What zooxantelas are
Zoxantants are photosynthetic single-celled organisms, specifically microalgae, which live in symbiosis with different species of marine animals.Among their main hosts are various species of coral, gorgon, anemones, sea sponges, some jellyfish and bivalve molluscs. These single-celled algae belong to the dinoflagellate group and are found within the fabrics of marine hostesses.
They are known with the term Latin Zooxanthellae, although it really does not form a taxonomic category, so its use is almost colloquial.
Symbiosis of zooxantelas
The symbiosis of zooxantelas is a highly specialized mutual association between photosynthetic algae and their marine hosts, such as corals, anemones and other invertebrates. In this symbiotic relationship, both sides benefit and depend on each other for their survival and success.
Symbiosis begins when zooxants, present in the surrounding water, are captured by marine hosts. The algae are encompassed by the cells of the hoster’s tissue and are established in special compartments called zooxlassomes. There, the algae multiply and are kept protected within the host’s tissue structures.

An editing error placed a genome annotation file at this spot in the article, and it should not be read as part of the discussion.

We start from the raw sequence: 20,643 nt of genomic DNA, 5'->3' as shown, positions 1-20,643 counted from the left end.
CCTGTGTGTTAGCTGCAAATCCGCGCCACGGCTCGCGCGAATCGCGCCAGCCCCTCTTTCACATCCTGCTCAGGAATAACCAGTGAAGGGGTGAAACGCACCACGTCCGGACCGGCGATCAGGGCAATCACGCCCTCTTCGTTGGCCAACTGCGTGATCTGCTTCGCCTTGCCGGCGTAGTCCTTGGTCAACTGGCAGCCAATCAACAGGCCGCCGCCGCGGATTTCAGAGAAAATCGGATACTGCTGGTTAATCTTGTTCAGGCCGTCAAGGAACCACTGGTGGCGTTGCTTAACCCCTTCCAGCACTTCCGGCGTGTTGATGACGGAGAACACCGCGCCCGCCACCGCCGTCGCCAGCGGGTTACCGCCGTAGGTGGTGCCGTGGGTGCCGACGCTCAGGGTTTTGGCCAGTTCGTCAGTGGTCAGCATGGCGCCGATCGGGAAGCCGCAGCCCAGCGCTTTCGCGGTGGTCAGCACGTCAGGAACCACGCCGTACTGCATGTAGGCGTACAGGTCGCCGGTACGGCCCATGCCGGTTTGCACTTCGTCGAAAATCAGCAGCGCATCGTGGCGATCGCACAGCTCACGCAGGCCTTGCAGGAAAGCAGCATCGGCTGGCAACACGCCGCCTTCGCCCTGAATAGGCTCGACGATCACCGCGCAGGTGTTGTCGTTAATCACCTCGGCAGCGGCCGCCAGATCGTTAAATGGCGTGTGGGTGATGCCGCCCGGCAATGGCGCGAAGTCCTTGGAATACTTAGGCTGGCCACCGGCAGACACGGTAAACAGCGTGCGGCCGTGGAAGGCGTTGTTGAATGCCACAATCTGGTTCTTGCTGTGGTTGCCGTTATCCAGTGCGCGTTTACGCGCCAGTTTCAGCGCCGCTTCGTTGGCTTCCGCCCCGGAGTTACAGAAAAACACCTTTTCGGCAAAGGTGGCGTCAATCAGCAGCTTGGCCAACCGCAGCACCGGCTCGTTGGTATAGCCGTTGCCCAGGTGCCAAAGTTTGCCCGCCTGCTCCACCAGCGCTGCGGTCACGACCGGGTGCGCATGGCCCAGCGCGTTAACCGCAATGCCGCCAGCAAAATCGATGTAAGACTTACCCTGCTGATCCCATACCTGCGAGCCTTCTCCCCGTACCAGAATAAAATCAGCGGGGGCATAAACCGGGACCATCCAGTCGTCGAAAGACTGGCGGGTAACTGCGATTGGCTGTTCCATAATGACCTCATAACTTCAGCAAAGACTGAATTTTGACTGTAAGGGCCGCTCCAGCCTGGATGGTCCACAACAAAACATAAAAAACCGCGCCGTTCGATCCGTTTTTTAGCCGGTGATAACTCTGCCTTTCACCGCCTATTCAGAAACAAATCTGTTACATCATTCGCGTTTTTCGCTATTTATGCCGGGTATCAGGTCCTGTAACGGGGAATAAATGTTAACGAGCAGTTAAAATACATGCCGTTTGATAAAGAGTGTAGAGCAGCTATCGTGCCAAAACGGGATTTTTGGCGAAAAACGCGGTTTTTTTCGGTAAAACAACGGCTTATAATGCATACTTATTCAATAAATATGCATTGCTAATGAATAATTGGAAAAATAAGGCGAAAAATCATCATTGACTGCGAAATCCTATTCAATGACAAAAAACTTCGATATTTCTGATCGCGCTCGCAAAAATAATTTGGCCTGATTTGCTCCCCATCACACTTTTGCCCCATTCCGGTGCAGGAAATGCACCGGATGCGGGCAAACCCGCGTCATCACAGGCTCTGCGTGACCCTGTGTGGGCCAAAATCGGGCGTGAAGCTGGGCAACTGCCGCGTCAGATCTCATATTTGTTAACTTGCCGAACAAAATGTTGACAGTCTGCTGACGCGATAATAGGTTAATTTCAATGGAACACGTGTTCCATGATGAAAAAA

Zoxantants benefit from the symbiotic relationship by receiving protection from the hostile marine environment, including predators and sudden changes in temperature. In addition, marine hosts provide a source of nutrients, as they release organic waste products that algae can use as nutrients for growth and reproduction.